#4. Attribution Charts: Real Estate & Equities
This is China Charts. We are a pair of finance professionals with boots on the ground in China, each with 10 years of experience in the country. We love charts, mainly because of their ability to tell so much. In this newsletter we create and gather informative charts on the Middle Kingdom. Get in touch about custom projects on companies, data sets, or data visualizations.
I. Attribution Charts: Real Estate
Attribution charts. Recently we've been experimenting with visualizing a new (?) type of chart where one can attribute (hence "attribution chart") changes in a simple average to its constituents, i.e. what's pulling the average up, what's pulling it down. Here’s our first on China real estate prices. See if the chart can explain itself to you. To aid building intuition we’ve plotted a traditional time series in the bottom panel with the exactly same data. Hopefully, the attribution chart is much more punchy.
Attribution chart components:
Average of underlying constituents (black line).
Attributions (colored bars):
Constituent attribution can be above or below the zero line;
Attribution above zero = pulling average up;
Attribution below zero = pulling average down;
Constituent attributions sum to zero;
Small bars indicate low dispersion of constituents around the mean (they’re all close to the average);
Large bars indicate high dispersion of constituents around the mean (some can be very high above the mean, some very low below the mean).
So reading our real estate example above:
Tier 1 and New Tier 1 cities were pulling the average up;
Tier 3 and Tier 4+ cities were below the average;
Range expansion of colored bars indicate high deviations around the mean during this time. In short, performance of cities was not uniform.
Year 2016: Tier 2 cities joined the party above the zero line;
Year 2017: Bar ranges fall rapidly as performance of all cities becomes uniform and Tiers 1-3 abruptly decelerate.
If you’d like more content on China real estate, check out our previous post on property prices here.
II. Attribution Charts: Equities
Here’s an attribution chart by sector for China stocks listed on US exchanges. Black line is a custom index of all these stocks. Rebalanced monthly. Stocks listed <1year and those trading <$1M daily turnover are excluded. List of stocks and sector classification from USCC (U.S.-China Economic And Security Review Commission).
And here’s a close up of the same chart looking at only 2010 onwards:
And here’s a further close up of the chart from 2016 onwards:
Some of our personal observations:
China stocks have high beta:
The majority of the time the ranges of the attribution bars are small;
There is no consistent over- or under-performing sector.
Massive dispersion from 2020 onwards:
Volatility hits and sector performances differentiate;
Covid-19 and Archegos events caused major dispersion;
Consumer sector visibly underperforms (below zero line).
III. More Real Estate
Housing vacancy estimated using nighttime light from satellite imagery, data from 2018.
Tier 1 Residential gross floor area sold is declining. Perhaps we will see loosening in run up to Spring Festival (Chinese New Year, 2022-Feb-01).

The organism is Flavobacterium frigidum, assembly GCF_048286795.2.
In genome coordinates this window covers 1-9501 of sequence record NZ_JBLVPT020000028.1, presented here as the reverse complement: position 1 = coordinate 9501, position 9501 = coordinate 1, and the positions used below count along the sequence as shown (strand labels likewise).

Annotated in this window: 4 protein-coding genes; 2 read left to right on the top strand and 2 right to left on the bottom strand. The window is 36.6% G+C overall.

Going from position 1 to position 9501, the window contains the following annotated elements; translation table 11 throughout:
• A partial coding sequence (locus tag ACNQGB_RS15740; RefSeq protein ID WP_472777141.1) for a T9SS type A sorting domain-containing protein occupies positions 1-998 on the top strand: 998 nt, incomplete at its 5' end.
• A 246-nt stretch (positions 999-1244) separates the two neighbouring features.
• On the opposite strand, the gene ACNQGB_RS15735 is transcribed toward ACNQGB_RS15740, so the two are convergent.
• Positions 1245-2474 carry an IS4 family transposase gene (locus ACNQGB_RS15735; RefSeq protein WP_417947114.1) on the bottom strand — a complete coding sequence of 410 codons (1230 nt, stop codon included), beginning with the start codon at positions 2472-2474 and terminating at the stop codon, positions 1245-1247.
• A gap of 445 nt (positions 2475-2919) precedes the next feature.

Hong Kong rents are down significantly from high in 2014, so not entirely due to COVID-19. Though maybe a quarantine-free travel corridor with Mainland will help see a recovery.
Goldman says they are buying Chinese property developer credit. Yields on Chinese High Yield bonds have exploded.
IV. Stock Picking
Since we shared Goldman’s Common Prosperity basket (50) in issue #3, here is SocGen’s basket of 30 stocks from early September.
The regulatory “adjustments” in 2021 have created sector dispersion, as Reuters points out here.
We liked Samuel Shen’s chart so much, we created a composite index. It shows the equal weighted return of the winners and losers is around break-even.
Life science biotechs took a major hit Monday after Pfizer announced trail results for their COVID-19 antiviral.
Net injections turned positive for first time in Nov this week, after 5 negative days. Positive net injections signify looser monetary policy.
VI. Coal & Steel
Thermal coal prices are down 53% from their peak in October. Beijing’s policy moves were effective.
Coal production fell dramatically as coal prices rose (last 2021 data for September). We suspect steel production to be even lower in October and perhaps rebounding into the year-end.
While it looks like a large decline from the highest ever monthly levels in H1, on a cumulative basis 2021 is still the highest steel production year (YTD Sep30). A ranking unlikely to hold if infrastructure spend (loosening) doesn’t pick up by year-end.
Here is a normalized steel production going back 20 years. Note: (1) the massive ramp in the early 2000s, (2) the stability throughout the year in the early 20-teens, and (3) the mid-year decline in 2021 is unprecedented.
FT has (another) interesting graphic tracking executive share sales throughout 2021. We personally find insider share market purchases more interesting. We will watch to see if they (ever) buy back in.
With all the talk of Common Prosperity, we found this luxury forecast report interesting. The survey was thorough, worth a read if you follow the space. Here is a high-level graphic from the report.
Thank you for reading. If you like what we are doing please subscribe or share it with a colleague or friend.
Oh, and please follow us on twitter @RealChinaCharts and share with us any charts or datasets you find interesting.
China Charts Team